The Trail of Tears, the forced migration of Choctaw, Chickasaw, Cherokee, and Seminole tribe members from their ancestral lands in the US Southeast to allowed territory in Oklahoma, resulted in the deaths of over 4,000 Native Americans along the way. What was everyday life on the Trail of Tears like? Thanks to many surviving first-hand accounts of the Trail, we have records of the harsh, brutal realities of daily life during over 1,000 miles of hard traveling.
In 1830, President Andrew Jackson signed the Indian Removal Act, a document that authorized the US government to to extinguish Indian titles to lands in the Southeast. The Treaty authorized the President to negotiate with Indian tribes in order to gain access and make improvements to their lands and offer resettlement funds to tribes and groups willing to move west. The treaty did not, however, grant him permission to forcibly remove Native inhabitants. The Trail of Tears was the result of treaties, forced government interventions, and wars between different tribes and the US government. This list documents some of the features of daily life on the Trail.
At many points on the Trail of Tears, migrating Indians were forced to go many miles off the main route to avoid towns and cities where residents did not want them to come through. In some places, landowners would charge them fees to cross over their lands. And the fees weren't cheap. For example, after traveling through Tennessee and Kentucky, the Cherokee reached Southern Illinois, but they had to cross the Ohio River to get there. To cross the river on a ferry, the Cherokee were charged a dollar a head (the equivalent of $22.26 today). Other users of the ferry, meanwhile, typically paid 12 cents (the equivalent of $2.67 today).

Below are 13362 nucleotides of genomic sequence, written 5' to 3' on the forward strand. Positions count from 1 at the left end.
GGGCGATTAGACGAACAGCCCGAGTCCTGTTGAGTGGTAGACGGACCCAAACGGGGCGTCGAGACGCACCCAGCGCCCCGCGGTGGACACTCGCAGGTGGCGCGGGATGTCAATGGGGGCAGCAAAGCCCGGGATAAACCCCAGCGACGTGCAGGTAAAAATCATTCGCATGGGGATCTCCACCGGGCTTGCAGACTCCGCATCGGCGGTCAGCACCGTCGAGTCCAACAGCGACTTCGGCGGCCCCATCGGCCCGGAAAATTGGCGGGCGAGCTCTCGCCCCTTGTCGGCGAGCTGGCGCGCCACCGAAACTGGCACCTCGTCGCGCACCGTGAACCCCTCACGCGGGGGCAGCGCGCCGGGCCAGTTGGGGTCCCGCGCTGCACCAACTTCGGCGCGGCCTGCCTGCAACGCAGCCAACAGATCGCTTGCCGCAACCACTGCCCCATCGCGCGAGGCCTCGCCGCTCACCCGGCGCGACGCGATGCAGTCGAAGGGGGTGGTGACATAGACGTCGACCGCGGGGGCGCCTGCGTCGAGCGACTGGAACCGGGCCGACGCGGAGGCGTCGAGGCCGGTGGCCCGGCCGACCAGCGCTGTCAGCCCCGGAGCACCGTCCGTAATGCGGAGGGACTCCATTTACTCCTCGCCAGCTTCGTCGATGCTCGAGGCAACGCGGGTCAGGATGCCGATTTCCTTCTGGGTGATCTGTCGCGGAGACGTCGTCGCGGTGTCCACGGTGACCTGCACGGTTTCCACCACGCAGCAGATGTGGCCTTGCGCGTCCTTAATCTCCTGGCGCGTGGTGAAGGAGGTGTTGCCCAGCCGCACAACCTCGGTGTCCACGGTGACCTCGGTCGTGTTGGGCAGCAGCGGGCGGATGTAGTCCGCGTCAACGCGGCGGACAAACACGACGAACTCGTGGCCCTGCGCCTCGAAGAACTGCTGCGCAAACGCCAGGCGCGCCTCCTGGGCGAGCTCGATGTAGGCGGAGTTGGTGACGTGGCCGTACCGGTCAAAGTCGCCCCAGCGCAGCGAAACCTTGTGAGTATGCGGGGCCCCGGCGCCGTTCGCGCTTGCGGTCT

A soldier named John G. Burnett, a captain in Abraham McClellan’s company who was assigned to help translate on the Trail of Tears, recorded his memories of the Trail on his 80th birthday. He refers to the Trail as the “most brutal order in the History of American Warfare.”
While his recorded memories provide many deeply moving and personal details from the Trail, the weather is perhaps the brutal element of the Trail that he refers to the most. In May of 1838, the Cherokee were rounded up and put into stockades in Cleveland, Tennessee, until October of that year, when they finally began the Trail. This means that they completed the thousand-mile journey in the dead of winter. As Burnett remembers, many were forced to walk in bare feet with only the thinnest blankets for warmth as the sleet and snow fell on them. Due to the cold and exposure, many contracted illnesses like pneumonia and died as a result.
Samuel Cloud turned nine years old on the Trail of Tears, and his story was recorded by his great-grandson. Among the many sad reminiscences that Cloud recounts, the very ending of his story stands out in its perversity. Cloud writes that he hates “the white people who lined the roads in their woolen clothes that kept them warm, watching [the Indians] pass.”
If we picture this scene, sick and dying Native Americans are struggling over miles of freezing, desolate lands, removed from their ancestral homelands, forced by the US government to an unknown place in order to survive. And, as they struggle, white spectators stand along the road, offering nothing, staring on in silence.
Many Cherokees brought their slaves along the Trail of Tears with them as they moved from their homeland in Tennessee to the land allotted to them in Oklahoma. These African-American slaves were not only tasked with dealing with the incredibly inhospitable conditions of the Trail, but they also had to serve their Cherokee masters while they traveled. They hunted for food and prepared it, washed clothes, cared for the sick, guarded camps, and served as scouts along the Trail.